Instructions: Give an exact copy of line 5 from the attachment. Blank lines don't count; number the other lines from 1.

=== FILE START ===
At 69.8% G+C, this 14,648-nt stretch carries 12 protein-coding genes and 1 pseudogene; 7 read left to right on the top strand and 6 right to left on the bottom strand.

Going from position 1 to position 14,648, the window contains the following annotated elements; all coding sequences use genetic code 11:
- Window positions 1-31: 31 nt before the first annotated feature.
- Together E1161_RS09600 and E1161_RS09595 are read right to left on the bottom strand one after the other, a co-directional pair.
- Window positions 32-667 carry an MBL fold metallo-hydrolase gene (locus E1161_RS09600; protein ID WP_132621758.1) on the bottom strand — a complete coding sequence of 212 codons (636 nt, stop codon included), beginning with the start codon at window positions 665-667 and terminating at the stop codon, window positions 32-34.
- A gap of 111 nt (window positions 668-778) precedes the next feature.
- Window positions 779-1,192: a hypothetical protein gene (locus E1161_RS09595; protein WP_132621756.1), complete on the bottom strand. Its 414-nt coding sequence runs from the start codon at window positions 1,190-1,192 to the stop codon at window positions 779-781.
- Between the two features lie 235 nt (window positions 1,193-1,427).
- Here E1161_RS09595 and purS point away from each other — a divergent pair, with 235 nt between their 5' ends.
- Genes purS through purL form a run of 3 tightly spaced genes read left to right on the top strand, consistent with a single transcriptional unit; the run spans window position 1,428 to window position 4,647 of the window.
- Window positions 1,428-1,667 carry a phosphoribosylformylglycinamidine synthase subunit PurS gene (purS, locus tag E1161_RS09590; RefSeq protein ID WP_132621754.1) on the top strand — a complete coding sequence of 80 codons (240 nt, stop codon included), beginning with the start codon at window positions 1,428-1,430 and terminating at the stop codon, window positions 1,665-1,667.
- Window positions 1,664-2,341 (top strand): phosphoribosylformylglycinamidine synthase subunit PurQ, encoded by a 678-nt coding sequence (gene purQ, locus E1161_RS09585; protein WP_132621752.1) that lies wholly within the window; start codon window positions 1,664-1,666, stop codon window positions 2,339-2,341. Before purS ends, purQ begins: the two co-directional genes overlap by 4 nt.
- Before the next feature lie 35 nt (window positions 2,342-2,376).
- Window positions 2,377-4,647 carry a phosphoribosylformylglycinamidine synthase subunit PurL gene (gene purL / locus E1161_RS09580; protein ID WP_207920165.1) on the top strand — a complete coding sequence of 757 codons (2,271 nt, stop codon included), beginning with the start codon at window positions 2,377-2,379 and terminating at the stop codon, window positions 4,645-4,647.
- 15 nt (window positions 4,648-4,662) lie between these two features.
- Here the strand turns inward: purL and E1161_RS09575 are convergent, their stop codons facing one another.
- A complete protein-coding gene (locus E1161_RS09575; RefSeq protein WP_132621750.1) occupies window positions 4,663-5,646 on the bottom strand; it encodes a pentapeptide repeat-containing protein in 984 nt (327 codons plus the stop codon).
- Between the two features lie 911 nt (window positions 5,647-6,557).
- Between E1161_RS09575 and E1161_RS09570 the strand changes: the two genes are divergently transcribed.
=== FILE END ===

- Window positions 32-667 carry an MBL fold metallo-hydrolase gene (locus E1161_RS09600; protein ID WP_132621758.1) on the bottom strand — a complete coding sequence of 212 codons (636 nt, stop codon included), beginning with the start codon at window positions 665-667 and terminating at the stop codon, window positions 32-34.